she was the only mom to do that in the whole league. I
was embarrassed then, but I told her that day I was
so proud of her for doing it. I told her she had balls,
and she laughed so hard!”

And then?
“She seemed so well that afternoon, we thought she was
making a comeback, and that night I got on my knees and
thanked God for healing her. The next day, she died.”

Are you angry with God?
“Damn straight. Really pissed. I don’t give a shit about God
anymore. He didn’t give me what I needed most, my mom.
First, He made her suffer with the cancer, the chemo, the
radiation, and then he didn’t let her live.”

What do you think your mom needed?
“Well, healing, coming home, taking care of Dad, seeing
friends. Like it was last year.”

Honey, listen to me.
There’s healing and there’s Healing.
The first, you come home from the hospital, back to
the way things were for the most part, until the cancer
returns, as it often does, and you go through all the pain
and suffering and indignity all over again, until eventually,
your body gives up.

The second, you go home to God.
It’s called the Final Healing.
Your mom went through three rounds with the cancer, and
she didn’t have anything left to fight it. But one thing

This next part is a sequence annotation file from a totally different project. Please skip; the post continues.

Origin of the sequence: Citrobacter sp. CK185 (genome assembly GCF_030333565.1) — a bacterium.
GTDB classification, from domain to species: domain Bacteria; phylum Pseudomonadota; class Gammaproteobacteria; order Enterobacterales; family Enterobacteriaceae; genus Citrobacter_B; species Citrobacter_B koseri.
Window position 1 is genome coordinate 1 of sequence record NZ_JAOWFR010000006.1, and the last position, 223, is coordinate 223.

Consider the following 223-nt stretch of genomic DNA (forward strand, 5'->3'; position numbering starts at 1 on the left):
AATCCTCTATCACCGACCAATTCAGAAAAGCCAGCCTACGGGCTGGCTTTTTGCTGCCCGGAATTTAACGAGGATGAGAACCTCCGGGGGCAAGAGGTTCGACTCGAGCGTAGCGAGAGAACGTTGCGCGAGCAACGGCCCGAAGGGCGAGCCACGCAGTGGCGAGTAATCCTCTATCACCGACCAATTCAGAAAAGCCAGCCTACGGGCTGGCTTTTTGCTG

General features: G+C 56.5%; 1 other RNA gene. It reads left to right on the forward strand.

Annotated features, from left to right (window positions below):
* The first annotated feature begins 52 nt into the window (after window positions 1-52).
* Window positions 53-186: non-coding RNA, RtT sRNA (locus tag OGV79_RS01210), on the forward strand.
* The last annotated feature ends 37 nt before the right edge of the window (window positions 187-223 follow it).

God did give you was one last day to talk. It was her way of
saying goodbye, giving you the best memories as a gift.
Don’t blame your mom; she didn’t give up. And yell
all you want to at God, because God has the
widest shoulders you can imagine. God’s giving you
the gift of tears right now.

“So she was healed… but not in the way I wanted?”
Hon, we pray to God for all sorts of things, and
you prayed for your mother to have the best. It
wasn’t what you expected, but remember this:

Your mom doesn’t hurt anymore, doesn’t cry out
in her sleep from pain at 2 a.m. And she left with us
her greatest gift to the world – you.. You hold her
stories, you have her eyes. And trust me:

One day, you will know that God loves you.
Even when you yell and swear at him, God
still “gives a shit” about you. I know it.
So go to a counselor, here’s a card. After my mom died,
I screamed into pillows at my therapist’s office.
Sean, it was cleansing and it healed my grief.